I went to see Hounds of Love today, writer/director Ben Young’s debut feature revolving around the story of an suburban Australian couple (played by Emma Booth and Stephen Curry) carrying out a series of violent abductions, rapes and murders to assuage his twisted sexual appetites. We pick up as they abduct Vicky (Ashleigh Cummings) and carry out a series of physical and sexual assaults on the teenager, and a battle of wills begins between the younger woman and the older.
Yeah, so it’s been three straight weeks since I last wrote one of these and I’m sorry for that. It’s summer, which means most of my time has been spent
hanging out at the park near my house in full camo gear watching cute dogs from the bushes doing greatly interesting and very cool summer things that a peon like you could only dream of. Yeah, that should do it. Side note: if you are looking for some romance and erotica that is not quite as crushingly badly written as this, please check out the “buy my books!” section I just installed above. And on with the round!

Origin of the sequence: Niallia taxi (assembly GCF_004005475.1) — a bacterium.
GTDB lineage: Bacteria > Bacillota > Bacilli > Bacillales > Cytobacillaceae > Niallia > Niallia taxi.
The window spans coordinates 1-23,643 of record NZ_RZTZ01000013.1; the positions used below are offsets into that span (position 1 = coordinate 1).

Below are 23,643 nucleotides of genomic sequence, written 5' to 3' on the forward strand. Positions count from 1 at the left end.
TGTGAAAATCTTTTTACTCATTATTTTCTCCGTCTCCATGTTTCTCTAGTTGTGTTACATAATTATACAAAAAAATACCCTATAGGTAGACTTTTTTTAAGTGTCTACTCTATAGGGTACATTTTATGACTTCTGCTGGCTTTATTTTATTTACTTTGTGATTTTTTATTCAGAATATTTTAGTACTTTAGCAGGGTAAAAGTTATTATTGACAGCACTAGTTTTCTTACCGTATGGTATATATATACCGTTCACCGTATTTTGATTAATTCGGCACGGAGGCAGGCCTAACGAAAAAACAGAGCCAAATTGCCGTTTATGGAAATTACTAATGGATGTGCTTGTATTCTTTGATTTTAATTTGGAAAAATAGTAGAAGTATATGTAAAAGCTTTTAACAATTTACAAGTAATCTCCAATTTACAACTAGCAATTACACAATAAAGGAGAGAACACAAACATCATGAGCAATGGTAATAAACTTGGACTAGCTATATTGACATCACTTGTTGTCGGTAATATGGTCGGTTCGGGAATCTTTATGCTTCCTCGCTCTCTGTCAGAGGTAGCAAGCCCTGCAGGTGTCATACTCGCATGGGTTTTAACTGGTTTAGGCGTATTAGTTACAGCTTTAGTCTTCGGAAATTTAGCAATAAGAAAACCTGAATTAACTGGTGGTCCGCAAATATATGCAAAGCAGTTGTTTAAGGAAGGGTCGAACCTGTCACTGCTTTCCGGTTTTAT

IT’S TIME for another much-anticipated chance to
suffer through force myself through agonisingly dissonance to watch enjoy the latest trailer for Zack Snyder’s newest release, Justice League! In case you missed it, here’s the writing I’ve done about the other DCEU movies, and without further ado, let’s get into this!
All genres morph and change in tone and attitude based on the era they happen to be made in. With almost every nation having it’s own complex and constantly evolving relationship to militarism, war, and how those things fit with the construction of their respective national identities, the war movie genre is one of the best ways to translate the attitude of the era they’re made in.